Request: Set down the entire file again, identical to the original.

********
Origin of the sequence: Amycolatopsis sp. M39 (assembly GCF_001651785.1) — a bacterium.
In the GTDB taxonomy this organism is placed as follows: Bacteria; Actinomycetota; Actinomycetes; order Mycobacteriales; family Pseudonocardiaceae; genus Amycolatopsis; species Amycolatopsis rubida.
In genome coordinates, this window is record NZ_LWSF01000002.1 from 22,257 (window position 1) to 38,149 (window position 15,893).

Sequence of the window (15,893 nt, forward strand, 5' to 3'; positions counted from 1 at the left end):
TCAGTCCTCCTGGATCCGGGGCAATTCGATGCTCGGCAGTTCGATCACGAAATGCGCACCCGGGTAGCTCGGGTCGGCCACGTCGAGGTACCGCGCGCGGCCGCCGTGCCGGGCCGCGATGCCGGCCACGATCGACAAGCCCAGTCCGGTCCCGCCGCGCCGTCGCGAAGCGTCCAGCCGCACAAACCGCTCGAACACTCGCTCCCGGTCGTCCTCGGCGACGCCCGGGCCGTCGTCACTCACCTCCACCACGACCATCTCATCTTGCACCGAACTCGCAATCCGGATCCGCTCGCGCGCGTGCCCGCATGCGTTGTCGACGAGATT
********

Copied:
Origin of the sequence: Amycolatopsis sp. M39 (assembly GCF_001651785.1) — a bacterium.
In the GTDB taxonomy this organism is placed as follows: Bacteria; Actinomycetota; Actinomycetes; order Mycobacteriales; family Pseudonocardiaceae; genus Amycolatopsis; species Amycolatopsis rubida.
In genome coordinates, this window is record NZ_LWSF01000002.1 from 22,257 (window position 1) to 38,149 (window position 15,893).

Sequence of the window (15,893 nt, forward strand, 5' to 3'; positions counted from 1 at the left end):
TCAGTCCTCCTGGATCCGGGGCAATTCGATGCTCGGCAGTTCGATCACGAAATGCGCACCCGGGTAGCTCGGGTCGGCCACGTCGAGGTACCGCGCGCGGCCGCCGTGCCGGGCCGCGATGCCGGCCACGATCGACAAGCCCAGTCCGGTCCCGCCGCGCCGTCGCGAAGCGTCCAGCCGCACAAACCGCTCGAACACTCGCTCCCGGTCGTCCTCGGCGACGCCCGGGCCGTCGTCACTCACCTCCACCACGACCATCTCATCTTGCACCGAACTCGCAATCCGGATCCGCTCGCGCGCGTGCCCGCATGCGTTGTCGACGAGATT